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Feb 4, 2010 09:41 AM

unfindable cuisines

I've posted on here before about a similar topic (my still unsuccessful bid to find a Saudi Arabian restaurant in NYC), but I've come across another difficult country: Papua New Guinea. Any advice on where to find this food?

Some background: My new year's resolution was to eat at restaurants from 150+ different countries without leaving New York City (i.e. those with over 1 million residents).
I've made my way through about 15 so far - and captured the memories at

As a side note, if anyone would like to join me for one of the meals, I am always looking for dining companions on this 'journey.'

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  1. Im not even sure if NY has any restaurants from the South Pacific (excluding Australia and possibly Hawaii - not sure what the current state on this is).
    Would be interested if you find any.

    1. Are you aware of any Saudi specialties that differ from other middle-eastern foods? I'd guess it's not a country that many people emigrate from. In culinary terms national boundaries aren't necessarily culinary boundaries. You'll no doubt find more variation among Indian cuisines and definitely Chinese regions than among Mashreq cuisines (have you found any Jordanian?).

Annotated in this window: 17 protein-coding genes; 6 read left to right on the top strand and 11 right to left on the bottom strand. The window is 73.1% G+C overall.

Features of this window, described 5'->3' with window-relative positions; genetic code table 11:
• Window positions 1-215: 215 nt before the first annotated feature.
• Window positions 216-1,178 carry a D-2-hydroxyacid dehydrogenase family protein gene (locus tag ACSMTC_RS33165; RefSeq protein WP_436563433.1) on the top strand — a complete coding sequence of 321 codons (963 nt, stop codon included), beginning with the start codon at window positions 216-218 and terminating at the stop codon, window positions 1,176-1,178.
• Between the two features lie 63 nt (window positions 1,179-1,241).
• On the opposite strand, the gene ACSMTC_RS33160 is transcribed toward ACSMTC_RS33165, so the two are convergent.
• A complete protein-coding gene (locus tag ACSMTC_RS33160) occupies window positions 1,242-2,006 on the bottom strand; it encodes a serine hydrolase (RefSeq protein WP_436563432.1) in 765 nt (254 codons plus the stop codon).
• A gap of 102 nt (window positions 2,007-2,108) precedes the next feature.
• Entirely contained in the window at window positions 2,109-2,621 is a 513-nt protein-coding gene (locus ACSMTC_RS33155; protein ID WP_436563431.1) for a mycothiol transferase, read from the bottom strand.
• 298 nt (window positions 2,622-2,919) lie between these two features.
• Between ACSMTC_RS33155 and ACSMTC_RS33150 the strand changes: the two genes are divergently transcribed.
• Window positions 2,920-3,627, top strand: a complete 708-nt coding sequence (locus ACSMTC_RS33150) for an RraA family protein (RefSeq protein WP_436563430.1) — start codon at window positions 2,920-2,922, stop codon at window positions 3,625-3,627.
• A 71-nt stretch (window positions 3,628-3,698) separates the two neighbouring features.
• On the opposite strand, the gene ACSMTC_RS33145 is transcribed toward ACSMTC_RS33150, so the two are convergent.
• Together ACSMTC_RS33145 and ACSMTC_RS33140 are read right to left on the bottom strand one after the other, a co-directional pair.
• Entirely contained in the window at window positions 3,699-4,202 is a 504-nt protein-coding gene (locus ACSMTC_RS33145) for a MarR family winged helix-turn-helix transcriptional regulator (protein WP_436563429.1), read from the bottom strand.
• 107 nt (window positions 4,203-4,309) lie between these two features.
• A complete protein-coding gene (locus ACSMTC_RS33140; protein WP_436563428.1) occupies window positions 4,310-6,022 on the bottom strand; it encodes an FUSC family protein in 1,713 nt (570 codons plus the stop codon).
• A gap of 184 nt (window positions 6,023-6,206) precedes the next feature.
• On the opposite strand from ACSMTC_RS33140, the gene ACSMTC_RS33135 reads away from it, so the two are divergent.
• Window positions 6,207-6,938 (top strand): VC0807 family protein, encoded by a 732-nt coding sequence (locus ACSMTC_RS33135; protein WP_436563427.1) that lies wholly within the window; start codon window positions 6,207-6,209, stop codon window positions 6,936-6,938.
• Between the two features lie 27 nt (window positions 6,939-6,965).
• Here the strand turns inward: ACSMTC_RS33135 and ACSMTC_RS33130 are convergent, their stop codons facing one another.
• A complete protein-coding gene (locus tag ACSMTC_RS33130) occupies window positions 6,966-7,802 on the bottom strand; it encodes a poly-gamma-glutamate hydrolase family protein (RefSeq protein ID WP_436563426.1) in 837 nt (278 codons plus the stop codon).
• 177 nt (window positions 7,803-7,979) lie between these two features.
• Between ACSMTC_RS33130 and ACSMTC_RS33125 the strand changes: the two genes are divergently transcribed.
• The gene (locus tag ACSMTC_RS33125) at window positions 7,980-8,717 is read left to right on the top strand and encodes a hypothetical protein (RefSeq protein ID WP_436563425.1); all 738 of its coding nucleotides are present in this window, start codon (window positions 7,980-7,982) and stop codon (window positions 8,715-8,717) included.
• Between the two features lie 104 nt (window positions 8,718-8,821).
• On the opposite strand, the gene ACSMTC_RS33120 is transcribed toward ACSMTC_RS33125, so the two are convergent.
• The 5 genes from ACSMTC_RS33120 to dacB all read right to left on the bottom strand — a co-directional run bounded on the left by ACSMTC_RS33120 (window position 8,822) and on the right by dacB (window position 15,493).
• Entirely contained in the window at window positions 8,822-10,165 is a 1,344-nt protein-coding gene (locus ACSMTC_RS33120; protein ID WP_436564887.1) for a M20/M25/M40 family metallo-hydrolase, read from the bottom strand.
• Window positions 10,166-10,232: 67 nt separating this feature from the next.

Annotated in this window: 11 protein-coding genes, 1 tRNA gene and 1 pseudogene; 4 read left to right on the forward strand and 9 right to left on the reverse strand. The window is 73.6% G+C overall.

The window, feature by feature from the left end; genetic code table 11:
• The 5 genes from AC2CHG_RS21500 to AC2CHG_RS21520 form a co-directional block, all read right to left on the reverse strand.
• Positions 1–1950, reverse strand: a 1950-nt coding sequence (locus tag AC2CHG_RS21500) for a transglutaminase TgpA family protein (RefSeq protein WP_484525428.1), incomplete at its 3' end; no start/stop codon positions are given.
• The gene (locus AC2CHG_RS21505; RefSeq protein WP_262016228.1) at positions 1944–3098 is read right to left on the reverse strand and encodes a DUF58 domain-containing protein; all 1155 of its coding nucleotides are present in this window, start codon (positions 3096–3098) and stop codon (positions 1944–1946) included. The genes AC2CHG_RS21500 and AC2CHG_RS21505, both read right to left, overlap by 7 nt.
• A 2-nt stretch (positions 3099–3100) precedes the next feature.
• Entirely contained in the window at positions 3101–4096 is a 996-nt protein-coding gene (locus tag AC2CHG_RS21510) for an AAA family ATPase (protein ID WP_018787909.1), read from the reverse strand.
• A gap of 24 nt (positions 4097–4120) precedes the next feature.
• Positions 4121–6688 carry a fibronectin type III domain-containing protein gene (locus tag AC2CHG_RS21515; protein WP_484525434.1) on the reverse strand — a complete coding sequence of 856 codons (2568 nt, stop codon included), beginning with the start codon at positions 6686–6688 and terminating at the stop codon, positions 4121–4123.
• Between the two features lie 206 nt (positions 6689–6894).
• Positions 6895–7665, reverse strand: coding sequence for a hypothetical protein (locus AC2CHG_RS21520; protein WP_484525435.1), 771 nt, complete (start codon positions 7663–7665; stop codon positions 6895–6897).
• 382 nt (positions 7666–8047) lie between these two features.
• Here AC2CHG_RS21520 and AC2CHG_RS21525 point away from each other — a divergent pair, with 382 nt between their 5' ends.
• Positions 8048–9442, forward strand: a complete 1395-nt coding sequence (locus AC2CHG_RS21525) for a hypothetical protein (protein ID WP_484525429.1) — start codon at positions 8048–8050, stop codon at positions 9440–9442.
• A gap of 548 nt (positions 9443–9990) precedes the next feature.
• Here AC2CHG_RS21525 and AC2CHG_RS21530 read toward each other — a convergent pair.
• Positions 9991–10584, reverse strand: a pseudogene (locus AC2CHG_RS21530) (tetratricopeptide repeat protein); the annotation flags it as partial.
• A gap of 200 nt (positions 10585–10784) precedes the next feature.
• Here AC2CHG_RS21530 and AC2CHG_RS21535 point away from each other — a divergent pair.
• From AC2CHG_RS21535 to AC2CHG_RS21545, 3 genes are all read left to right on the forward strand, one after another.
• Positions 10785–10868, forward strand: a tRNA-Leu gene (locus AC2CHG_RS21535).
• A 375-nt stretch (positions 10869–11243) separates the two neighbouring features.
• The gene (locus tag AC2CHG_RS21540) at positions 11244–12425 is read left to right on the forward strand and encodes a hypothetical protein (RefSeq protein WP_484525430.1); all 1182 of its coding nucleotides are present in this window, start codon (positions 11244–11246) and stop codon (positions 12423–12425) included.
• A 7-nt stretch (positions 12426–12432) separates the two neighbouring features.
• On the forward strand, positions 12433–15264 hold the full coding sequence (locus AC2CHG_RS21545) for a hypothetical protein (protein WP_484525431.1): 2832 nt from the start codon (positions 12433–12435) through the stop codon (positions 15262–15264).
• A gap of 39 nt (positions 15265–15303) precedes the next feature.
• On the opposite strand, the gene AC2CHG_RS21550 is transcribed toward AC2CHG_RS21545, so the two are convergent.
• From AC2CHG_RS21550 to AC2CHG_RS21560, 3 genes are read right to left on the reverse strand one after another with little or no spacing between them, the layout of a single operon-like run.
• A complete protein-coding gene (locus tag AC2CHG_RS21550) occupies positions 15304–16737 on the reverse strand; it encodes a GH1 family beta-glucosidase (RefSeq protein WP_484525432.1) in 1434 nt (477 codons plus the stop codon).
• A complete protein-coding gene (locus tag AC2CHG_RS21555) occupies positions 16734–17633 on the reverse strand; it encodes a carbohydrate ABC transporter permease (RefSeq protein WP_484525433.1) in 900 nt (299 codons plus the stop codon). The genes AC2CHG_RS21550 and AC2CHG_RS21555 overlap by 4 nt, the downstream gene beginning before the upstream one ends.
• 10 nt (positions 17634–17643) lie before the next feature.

1. I think I remember the food vendor on Governors Island last year was from New Guinea. Not sure though. I think she regularly parked somewhere in manhattan though, maybe fidi

        2 Replies
        1. re: Jeffsayyes

          here is the food vendor I was talking about. Can't see any sign. They might have not been new guinea, it may be just wishful thinking.

          1. re: Jeffsayyes

            when was it? I looked on line and there was one weekend where there were vendors from brazil, .... and guinea (not new guinea).

            but there was another weekend with more and new guinea might have been mentioned.
            Didnt realize there was all this stuff going on at Gov's Island these days.

        2. Does having a cup of Papua New Guinea coffee count?

          1. New Guinea is a rather diverse place without what i would say is an overlying cuisine. That coupled with the fact that there has not been much emigration to the US might hurt your chances.

            While I applaud your goal I do not think it is going to work. The thing about food from different countries is that modern political boundaries really do not represent how cultures are divided. For example if you were to check off Indian restaurant by eating at one Punjabi place you really wouldn't be getting at the depth of what the many differences between regions are. Alternatively you could check off both the Czech Republic and Slovakia as different "country cuisines" but they are "virtually" identical. Papua New Guinea poses a similar issue to India only without any true representation. The island as a whole is one of the most physically diverse in terms of geography and demographically diverse in terms of culture and language. I think you may want to abandon the whole "country" aspect and delve into different cuisines. there is a great deal of overlap but I think this is something that can better illustrate the diversity of NYC.